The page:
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Moulton’s run for president could hurt his re-election chances

Sixth District congressman Seth Moulton is interviewed by Sun editorial board. (SUN/Julia Malakie)

Now that Seth Moulton has dropped out of the 2020 presidential race, he plans to focus on running for re-election to his 6th District Congressional seat.

He’ll find the political landscape back home has changed dramatically since he made the ill-advised decision in April to enter the crowded field of Democratic candidates seeking to oust President Donald Trump.

The Salem Rep, U.S. Marine veteran and Harvard grad said he “can’t wait to get back at it” when he announced both his decisions Friday morning. To many, his virtually under-the-radar presidential run has suddenly made him vulnerable, and probably hastened his decision to join Washington Gov. Jay Inslee and former Colorado Gov. John Hickenlooper as former presidential candidates.

It’s certain his lack of presidential traction has given aid and comfort to the growing list of actual and potential 6th District rivals, all obviously emboldened by Moulton’s inability to attract any support from Democrats across the country.

Just how innocuous was his campaign? When New Hampshire voters were asked in a recent Franklin Pierce University- Boston Herald poll to name any of the 20-plus presidential candidates, Moulton’s name barely registered, eliciting a response of just .5% of those surveyed.

That’s despite his well-publicized but unsuccessful efforts to unseat House Speaker Nancy Pelosi, which turned out to be another ill-conceived – at least politically – decision.

And now Moulton will discover if his 6th District constituents will simply dismiss his presidential aspirations as an ambitious overreach, or make him pay for totally miscalculating his political relevance.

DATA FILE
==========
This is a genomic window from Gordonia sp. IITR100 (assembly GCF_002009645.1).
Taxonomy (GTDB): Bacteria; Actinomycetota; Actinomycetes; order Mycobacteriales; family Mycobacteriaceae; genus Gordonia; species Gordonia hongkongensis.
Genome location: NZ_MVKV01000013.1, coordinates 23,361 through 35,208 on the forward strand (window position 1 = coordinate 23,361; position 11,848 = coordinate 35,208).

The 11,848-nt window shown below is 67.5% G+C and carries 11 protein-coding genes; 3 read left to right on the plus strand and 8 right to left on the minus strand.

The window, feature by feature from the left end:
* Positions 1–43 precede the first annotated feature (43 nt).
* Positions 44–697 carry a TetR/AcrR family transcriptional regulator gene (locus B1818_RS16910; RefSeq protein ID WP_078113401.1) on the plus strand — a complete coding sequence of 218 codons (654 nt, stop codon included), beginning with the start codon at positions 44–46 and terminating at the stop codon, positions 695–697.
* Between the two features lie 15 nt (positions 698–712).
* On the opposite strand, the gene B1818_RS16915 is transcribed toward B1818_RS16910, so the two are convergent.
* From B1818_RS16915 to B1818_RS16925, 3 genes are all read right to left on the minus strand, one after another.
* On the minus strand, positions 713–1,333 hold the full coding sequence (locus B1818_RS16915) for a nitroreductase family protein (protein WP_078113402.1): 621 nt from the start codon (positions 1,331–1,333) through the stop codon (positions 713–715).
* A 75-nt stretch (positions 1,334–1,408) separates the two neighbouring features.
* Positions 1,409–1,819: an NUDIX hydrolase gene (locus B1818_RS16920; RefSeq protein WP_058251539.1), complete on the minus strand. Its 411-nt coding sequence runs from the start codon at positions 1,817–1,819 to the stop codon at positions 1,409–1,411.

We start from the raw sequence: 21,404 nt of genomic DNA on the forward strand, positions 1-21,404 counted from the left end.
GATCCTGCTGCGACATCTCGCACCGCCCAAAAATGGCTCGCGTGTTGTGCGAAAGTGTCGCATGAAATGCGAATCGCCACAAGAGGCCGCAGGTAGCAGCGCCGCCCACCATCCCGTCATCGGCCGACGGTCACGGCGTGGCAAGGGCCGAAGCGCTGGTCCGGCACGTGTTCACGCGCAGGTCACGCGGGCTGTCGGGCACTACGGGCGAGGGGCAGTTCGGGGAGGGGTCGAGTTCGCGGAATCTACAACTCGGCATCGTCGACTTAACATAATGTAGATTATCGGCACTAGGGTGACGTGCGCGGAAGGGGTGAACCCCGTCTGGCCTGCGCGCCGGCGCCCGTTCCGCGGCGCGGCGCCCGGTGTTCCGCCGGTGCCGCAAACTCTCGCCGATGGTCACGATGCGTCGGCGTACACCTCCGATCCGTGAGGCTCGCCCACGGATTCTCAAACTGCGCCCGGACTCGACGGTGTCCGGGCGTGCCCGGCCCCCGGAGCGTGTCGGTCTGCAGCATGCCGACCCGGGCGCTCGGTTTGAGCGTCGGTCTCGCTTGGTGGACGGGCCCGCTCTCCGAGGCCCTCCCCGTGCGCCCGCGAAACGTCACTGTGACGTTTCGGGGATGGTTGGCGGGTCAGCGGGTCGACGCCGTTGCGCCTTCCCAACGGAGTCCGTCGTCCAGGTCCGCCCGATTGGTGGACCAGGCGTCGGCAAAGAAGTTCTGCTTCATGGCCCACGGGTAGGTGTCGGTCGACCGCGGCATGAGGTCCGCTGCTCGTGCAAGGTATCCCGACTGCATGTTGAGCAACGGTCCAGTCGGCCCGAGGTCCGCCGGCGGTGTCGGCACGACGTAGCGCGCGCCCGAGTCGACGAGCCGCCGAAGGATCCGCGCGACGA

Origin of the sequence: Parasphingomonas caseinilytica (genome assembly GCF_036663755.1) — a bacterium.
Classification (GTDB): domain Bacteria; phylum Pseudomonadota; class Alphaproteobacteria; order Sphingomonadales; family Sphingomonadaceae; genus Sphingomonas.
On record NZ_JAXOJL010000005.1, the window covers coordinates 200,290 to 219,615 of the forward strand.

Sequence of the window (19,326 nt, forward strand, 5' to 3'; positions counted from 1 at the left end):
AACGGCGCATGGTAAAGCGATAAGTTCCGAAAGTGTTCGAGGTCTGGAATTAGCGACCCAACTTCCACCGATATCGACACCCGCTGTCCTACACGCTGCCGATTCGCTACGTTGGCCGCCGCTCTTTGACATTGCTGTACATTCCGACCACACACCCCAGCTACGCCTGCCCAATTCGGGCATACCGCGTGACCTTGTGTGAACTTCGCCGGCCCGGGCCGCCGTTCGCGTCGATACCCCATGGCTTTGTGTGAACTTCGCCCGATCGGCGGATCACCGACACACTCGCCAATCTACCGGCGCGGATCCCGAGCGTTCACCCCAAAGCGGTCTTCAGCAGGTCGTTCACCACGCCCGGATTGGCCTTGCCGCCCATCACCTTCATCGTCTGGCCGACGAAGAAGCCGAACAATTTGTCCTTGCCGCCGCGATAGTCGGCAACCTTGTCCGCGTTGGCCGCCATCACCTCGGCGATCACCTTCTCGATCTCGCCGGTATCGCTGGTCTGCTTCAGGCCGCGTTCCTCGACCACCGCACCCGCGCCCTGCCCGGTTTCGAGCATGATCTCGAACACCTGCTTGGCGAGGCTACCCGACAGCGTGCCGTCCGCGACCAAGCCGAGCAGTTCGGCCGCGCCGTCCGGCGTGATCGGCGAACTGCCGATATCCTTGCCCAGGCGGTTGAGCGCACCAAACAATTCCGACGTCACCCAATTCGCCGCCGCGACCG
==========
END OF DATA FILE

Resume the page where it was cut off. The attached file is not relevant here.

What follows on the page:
Of course, his announced and fence-sitting Democrat 6th District challengers are counting on the latter reaction.

Already, Salem City Councilor Lisa Peterson and Salem State University Trustee Jane Zahlaway Belsitohave announced their intention to run. But more imposing adversaries could materialize, including Salem’s John Tierney, the longtime U.S. rep that Moulton toppled in 2014, and former State Sen. Barbara L’Italien of Andover, a 6th District resident who ran a strong campaign in last year’s 3rd District race won by Lori Trahan.

Also in waiting in the wings are Marblehead State Rep. Lori Ehrlich, Salem Mayor Kim Driscoll, and gun reform advocate Angus McQuilken.

Despite his non-factor primary run, Moulton believes he’s a better person for the experience. For the first time, he publicly talked about his battle with post-traumatic stress from his four combat tours in Iraq, and the help he sought to deal with it.

It was his hope that an admission by someone in the public arena would encourage other veterans to seek the help they need.

Whatever the benefits, his primary experience left pundits and everyday residents of the 6th District wondering if Moulton’s presidential missteps have derailed what appeared only a few months ago to be an inevitable, ascending political career.

Since then, while his political fortunes have foundered, it’s now all but certain that another Massachusetts congressman, Joseph Kennedy III, will challenge incumbent U.S. Sen. Ed Markey.

Kennedy’s timing – and political pedigree – puts him in a far more favorable position to succeed.

So, it’s now up to the voters of the 6th District — which includes the communities of Billerica, Tewksbury, Wilmington, Bedford and Burlington — to determine whether Seth Moulton’s unrealistic political ambitions represent nothing more than the temporary setback he seems to believe.

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